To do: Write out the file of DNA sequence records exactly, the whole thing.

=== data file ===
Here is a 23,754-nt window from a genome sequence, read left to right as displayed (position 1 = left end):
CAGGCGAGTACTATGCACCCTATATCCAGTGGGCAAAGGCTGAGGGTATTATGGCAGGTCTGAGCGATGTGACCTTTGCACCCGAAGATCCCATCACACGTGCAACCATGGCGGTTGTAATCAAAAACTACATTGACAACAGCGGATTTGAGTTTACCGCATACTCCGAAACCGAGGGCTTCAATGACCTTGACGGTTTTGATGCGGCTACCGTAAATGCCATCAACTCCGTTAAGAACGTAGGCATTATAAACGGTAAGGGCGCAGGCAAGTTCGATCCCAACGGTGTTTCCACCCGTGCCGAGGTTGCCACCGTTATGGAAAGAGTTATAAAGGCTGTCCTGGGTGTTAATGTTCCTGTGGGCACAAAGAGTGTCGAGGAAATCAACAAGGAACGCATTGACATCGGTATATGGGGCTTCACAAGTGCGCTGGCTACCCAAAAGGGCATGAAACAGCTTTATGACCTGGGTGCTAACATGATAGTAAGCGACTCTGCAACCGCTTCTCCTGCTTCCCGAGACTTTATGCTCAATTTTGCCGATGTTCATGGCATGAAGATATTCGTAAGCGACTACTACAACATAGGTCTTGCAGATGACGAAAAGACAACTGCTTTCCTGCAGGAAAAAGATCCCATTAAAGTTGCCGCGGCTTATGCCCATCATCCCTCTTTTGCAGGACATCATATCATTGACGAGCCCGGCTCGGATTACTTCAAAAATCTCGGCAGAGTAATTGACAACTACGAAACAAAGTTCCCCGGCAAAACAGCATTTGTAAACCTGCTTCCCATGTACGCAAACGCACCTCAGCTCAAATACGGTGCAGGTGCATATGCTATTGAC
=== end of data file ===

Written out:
Here is a 23,754-nt window from a genome sequence, read left to right as displayed (position 1 = left end):
CAGGCGAGTACTATGCACCCTATATCCAGTGGGCAAAGGCTGAGGGTATTATGGCAGGTCTGAGCGATGTGACCTTTGCACCCGAAGATCCCATCACACGTGCAACCATGGCGGTTGTAATCAAAAACTACATTGACAACAGCGGATTTGAGTTTACCGCATACTCCGAAACCGAGGGCTTCAATGACCTTGACGGTTTTGATGCGGCTACCGTAAATGCCATCAACTCCGTTAAGAACGTAGGCATTATAAACGGTAAGGGCGCAGGCAAGTTCGATCCCAACGGTGTTTCCACCCGTGCCGAGGTTGCCACCGTTATGGAAAGAGTTATAAAGGCTGTCCTGGGTGTTAATGTTCCTGTGGGCACAAAGAGTGTCGAGGAAATCAACAAGGAACGCATTGACATCGGTATATGGGGCTTCACAAGTGCGCTGGCTACCCAAAAGGGCATGAAACAGCTTTATGACCTGGGTGCTAACATGATAGTAAGCGACTCTGCAACCGCTTCTCCTGCTTCCCGAGACTTTATGCTCAATTTTGCCGATGTTCATGGCATGAAGATATTCGTAAGCGACTACTACAACATAGGTCTTGCAGATGACGAAAAGACAACTGCTTTCCTGCAGGAAAAAGATCCCATTAAAGTTGCCGCGGCTTATGCCCATCATCCCTCTTTTGCAGGACATCATATCATTGACGAGCCCGGCTCGGATTACTTCAAAAATCTCGGCAGAGTAATTGACAACTACGAAACAAAGTTCCCCGGCAAAACAGCATTTGTAAACCTGCTTCCCATGTACGCAAACGCACCTCAGCTCAAATACGGTGCAGGTGCATATGCTATTGAC